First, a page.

Depo-Provera, The Birth Control Shot, Increases A Woman’s Risk Of HIV, Yet The Pill Does Not

Depo-Provera
Women using Depo-Provera, the birth control shot, have an increased risk of HIV, while women with other forms of hormonal contraception, such as the pill, do not. Photo courtesy of Shutterstock.

For the past two decades, scientists have debated, quite angrily at times, whether the use of hormonal contraceptives increases a woman’s risk of HIV. Until now, the research has been inconclusive, but a new study from UC Berkeley may decide the matter. Women using the birth control shot (Depo-Provera or depot medroxyprogesterone acetate) have an increased risk of HIV, the researchers found. Remarkably, other forms of hormonal contraception, including the pill, do not appear to increase this risk.

“Whether the risks of HIV observed in our study would merit complete withdrawal of depot medroxyprogesterone acetate needs to be balanced against the known benefits of a highly effective contraceptive,” wrote the study authors in their concluding remarks.

Worldwide about 144 million women use hormonal contraception, which either prevents egg production or stops fertilization of an egg from taking place. Of the total women using hormonal forms of birth control, nearly 103 million women take a pill, while about 41 million use injectable forms, either Depo-Provera, which lasts for 12 weeks, or Noristerat, which lasts for eight weeks. Contraceptive injections are known to be more than 99 percent effective, however the downside is the shots may disrupt a woman’s cycle, affect her estrogen production (resulting in bone thinning), and cause her to gain weight. Scientists also have suggested the shots may increase risk of HIV infection, although until now, this has not been clear.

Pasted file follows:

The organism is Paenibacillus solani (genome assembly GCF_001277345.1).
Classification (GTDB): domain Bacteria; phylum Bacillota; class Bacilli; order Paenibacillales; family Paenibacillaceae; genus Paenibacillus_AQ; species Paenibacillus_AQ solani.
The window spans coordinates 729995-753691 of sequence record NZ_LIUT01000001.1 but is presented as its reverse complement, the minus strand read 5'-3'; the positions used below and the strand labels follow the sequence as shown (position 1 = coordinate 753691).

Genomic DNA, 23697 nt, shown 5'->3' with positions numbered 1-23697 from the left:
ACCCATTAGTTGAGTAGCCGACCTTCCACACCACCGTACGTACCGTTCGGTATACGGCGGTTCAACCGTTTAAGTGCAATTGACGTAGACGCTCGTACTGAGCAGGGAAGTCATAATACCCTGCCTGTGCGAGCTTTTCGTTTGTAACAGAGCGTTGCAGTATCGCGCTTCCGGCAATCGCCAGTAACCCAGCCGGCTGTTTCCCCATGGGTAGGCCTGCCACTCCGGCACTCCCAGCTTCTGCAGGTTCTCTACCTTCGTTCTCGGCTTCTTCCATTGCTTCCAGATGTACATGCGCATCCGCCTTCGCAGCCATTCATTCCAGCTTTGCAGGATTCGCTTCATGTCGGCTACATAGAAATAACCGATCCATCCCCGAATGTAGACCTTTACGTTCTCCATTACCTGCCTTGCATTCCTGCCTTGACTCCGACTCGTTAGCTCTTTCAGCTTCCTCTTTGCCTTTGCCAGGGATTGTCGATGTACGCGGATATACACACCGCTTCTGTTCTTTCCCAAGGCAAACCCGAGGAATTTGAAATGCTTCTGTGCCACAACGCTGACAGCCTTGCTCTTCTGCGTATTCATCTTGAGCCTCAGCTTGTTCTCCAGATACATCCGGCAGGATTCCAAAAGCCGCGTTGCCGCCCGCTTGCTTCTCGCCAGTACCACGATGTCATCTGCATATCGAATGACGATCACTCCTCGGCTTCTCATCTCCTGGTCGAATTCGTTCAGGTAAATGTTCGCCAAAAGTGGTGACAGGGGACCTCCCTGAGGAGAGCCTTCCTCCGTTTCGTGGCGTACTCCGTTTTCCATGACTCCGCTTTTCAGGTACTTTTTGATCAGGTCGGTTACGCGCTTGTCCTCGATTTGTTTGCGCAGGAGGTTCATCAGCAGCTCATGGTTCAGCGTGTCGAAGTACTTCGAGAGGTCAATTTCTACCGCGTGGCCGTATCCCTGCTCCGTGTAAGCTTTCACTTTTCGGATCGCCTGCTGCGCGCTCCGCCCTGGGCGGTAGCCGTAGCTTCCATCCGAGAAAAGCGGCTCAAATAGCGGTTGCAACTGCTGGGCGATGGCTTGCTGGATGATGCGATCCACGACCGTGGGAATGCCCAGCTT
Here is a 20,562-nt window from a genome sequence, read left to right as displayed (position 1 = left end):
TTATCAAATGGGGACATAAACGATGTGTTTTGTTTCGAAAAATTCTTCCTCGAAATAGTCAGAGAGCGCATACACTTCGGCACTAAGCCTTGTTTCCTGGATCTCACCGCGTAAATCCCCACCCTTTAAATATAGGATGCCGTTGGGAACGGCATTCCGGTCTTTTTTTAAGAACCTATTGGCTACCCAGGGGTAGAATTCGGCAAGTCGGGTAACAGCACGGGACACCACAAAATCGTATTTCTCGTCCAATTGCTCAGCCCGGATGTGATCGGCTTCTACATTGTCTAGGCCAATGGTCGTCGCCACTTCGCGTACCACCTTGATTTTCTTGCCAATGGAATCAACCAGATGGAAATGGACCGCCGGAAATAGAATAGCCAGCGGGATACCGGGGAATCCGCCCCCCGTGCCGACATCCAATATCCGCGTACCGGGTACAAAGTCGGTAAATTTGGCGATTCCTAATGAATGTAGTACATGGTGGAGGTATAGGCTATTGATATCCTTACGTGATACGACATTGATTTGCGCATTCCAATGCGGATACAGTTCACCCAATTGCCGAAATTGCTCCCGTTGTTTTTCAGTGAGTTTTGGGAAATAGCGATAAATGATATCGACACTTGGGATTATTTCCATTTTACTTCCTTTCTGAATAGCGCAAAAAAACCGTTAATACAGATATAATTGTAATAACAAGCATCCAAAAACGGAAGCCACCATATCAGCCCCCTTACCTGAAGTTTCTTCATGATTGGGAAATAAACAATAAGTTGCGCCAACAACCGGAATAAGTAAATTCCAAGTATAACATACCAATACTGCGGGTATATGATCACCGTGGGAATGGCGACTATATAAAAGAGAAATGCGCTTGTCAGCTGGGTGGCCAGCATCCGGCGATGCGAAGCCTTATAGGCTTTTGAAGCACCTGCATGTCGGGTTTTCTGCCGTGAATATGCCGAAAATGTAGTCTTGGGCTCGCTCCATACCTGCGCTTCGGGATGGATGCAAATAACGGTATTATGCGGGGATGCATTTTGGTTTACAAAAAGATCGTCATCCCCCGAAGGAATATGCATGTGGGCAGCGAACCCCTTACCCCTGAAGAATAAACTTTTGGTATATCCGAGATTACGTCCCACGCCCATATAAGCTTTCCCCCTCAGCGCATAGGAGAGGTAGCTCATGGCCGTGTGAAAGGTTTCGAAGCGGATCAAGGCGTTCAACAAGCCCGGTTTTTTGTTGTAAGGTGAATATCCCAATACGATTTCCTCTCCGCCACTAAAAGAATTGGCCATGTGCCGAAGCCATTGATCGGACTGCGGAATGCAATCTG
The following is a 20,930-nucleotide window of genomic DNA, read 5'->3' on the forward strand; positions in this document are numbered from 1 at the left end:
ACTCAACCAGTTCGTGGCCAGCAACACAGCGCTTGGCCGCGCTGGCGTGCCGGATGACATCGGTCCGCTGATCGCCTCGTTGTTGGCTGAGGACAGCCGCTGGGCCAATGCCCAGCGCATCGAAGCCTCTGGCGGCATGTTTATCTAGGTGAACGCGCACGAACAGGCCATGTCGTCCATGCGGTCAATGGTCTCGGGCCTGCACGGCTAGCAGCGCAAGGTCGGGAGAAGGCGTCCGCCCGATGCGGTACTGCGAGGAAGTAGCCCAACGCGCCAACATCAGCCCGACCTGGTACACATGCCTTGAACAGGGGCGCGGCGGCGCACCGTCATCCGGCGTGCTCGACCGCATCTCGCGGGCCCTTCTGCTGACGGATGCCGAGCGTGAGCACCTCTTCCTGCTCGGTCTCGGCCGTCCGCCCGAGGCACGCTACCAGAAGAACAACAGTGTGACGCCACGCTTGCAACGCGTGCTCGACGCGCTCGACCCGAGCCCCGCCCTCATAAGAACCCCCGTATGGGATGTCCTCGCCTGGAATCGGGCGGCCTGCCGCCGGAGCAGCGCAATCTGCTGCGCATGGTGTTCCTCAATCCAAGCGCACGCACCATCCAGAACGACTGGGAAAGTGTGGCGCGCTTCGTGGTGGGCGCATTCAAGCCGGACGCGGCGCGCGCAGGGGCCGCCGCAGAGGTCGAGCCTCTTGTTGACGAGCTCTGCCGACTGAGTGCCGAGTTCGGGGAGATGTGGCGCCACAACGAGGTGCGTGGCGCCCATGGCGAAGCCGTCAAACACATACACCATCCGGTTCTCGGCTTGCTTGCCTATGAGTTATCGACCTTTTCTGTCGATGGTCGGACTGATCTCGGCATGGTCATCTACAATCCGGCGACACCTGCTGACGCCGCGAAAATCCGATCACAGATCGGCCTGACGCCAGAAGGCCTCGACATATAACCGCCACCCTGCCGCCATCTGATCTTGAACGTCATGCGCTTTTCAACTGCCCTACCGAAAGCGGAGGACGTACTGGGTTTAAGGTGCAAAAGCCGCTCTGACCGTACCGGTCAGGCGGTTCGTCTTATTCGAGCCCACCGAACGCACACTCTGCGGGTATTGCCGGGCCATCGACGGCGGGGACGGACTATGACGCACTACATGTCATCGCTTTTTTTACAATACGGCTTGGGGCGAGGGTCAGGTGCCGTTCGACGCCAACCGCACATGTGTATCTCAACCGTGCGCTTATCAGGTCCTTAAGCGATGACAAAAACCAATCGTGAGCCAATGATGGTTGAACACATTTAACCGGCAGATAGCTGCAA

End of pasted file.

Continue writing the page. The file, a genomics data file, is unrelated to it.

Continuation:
The Current Study

To understand, then, whether millions of women might be placing themselves at greater risk for HIV, a team of UC Berkeley researchers analyzed the results of 12 studies from sub-Saharan Africa involving more than 39,500 women. In 10 studies of Depo-Provera, the team found evidence of an increased HIV risk, yet there was no similar risk increase with oral contraceptive pills. All told, a woman's chance of becoming infected with HIV increased by 40 percent when using the birth control shot, compared to women using either other contraceptive methods or no birth control at all.

“Banning DMPA would leave many women without immediate access to alternative, effective contraceptive options,” Dr. Lauren Ralph, lead author and an epidemiologist at UC Berkeley, stated in a press release. “This is likely to lead to more unintended pregnancies, and because childbirth remains life-threatening in many developing countries, could increase overall deaths among women.”

Source: Ralph LJ, McDoy SI, Shiu K, Padian NS. Hormonal contraceptive use and women's risk of HIV acquisition: a meta-analysis of observational studies. The Lancet: Infectious Diseases. 2015.

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